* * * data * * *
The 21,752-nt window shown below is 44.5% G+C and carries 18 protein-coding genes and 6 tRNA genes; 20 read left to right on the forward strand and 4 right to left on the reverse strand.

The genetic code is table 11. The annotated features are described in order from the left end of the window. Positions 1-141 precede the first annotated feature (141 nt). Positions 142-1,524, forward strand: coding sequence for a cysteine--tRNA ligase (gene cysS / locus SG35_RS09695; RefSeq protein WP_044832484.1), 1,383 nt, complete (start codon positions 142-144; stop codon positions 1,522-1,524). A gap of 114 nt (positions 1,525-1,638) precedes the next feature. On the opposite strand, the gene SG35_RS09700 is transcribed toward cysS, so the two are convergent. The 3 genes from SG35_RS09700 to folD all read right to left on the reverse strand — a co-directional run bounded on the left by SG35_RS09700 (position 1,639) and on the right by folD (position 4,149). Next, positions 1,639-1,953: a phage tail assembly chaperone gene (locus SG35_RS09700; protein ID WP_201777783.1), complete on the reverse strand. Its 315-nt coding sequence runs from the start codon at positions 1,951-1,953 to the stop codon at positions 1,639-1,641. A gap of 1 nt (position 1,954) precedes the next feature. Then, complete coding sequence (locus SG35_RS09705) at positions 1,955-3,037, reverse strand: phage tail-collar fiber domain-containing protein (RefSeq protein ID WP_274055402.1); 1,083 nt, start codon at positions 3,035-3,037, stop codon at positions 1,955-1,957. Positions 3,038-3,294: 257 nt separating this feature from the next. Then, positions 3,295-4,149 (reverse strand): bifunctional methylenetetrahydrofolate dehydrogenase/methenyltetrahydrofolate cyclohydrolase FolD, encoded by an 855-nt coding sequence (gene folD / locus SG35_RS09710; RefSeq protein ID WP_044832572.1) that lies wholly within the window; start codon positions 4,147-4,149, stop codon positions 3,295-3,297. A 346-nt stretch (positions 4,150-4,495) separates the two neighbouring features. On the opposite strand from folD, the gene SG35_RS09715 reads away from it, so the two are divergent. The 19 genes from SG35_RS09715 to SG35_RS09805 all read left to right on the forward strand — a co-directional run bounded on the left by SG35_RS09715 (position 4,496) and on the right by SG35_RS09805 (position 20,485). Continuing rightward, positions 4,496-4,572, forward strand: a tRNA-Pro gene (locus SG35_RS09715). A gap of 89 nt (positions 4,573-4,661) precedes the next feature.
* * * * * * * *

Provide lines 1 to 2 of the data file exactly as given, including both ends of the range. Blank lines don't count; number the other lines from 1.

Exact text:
The 21,752-nt window shown below is 44.5% G+C and carries 18 protein-coding genes and 6 tRNA genes; 20 read left to right on the forward strand and 4 right to left on the reverse strand.

The genetic code is table 11. The annotated features are described in order from the left end of the window. Positions 1-141 precede the first annotated feature (141 nt). Positions 142-1,524, forward strand: coding sequence for a cysteine--tRNA ligase (gene cysS / locus SG35_RS09695; RefSeq protein WP_044832484.1), 1,383 nt, complete (start codon positions 142-144; stop codon positions 1,522-1,524). A gap of 114 nt (positions 1,525-1,638) precedes the next feature. On the opposite strand, the gene SG35_RS09700 is transcribed toward cysS, so the two are convergent. The 3 genes from SG35_RS09700 to folD all read right to left on the reverse strand — a co-directional run bounded on the left by SG35_RS09700 (position 1,639) and on the right by folD (position 4,149). Next, positions 1,639-1,953: a phage tail assembly chaperone gene (locus SG35_RS09700; protein ID WP_201777783.1), complete on the reverse strand. Its 315-nt coding sequence runs from the start codon at positions 1,951-1,953 to the stop codon at positions 1,639-1,641. A gap of 1 nt (position 1,954) precedes the next feature. Then, complete coding sequence (locus SG35_RS09705) at positions 1,955-3,037, reverse strand: phage tail-collar fiber domain-containing protein (RefSeq protein ID WP_274055402.1); 1,083 nt, start codon at positions 3,035-3,037, stop codon at positions 1,955-1,957. Positions 3,038-3,294: 257 nt separating this feature from the next. Then, positions 3,295-4,149 (reverse strand): bifunctional methylenetetrahydrofolate dehydrogenase/methenyltetrahydrofolate cyclohydrolase FolD, encoded by an 855-nt coding sequence (gene folD / locus SG35_RS09710; RefSeq protein ID WP_044832572.1) that lies wholly within the window; start codon positions 4,147-4,149, stop codon positions 3,295-3,297. A 346-nt stretch (positions 4,150-4,495) separates the two neighbouring features. On the opposite strand from folD, the gene SG35_RS09715 reads away from it, so the two are divergent. The 19 genes from SG35_RS09715 to SG35_RS09805 all read left to right on the forward strand — a co-directional run bounded on the left by SG35_RS09715 (position 4,496) and on the right by SG35_RS09805 (position 20,485). Continuing rightward, positions 4,496-4,572, forward strand: a tRNA-Pro gene (locus SG35_RS09715). A gap of 89 nt (positions 4,573-4,661) precedes the next feature.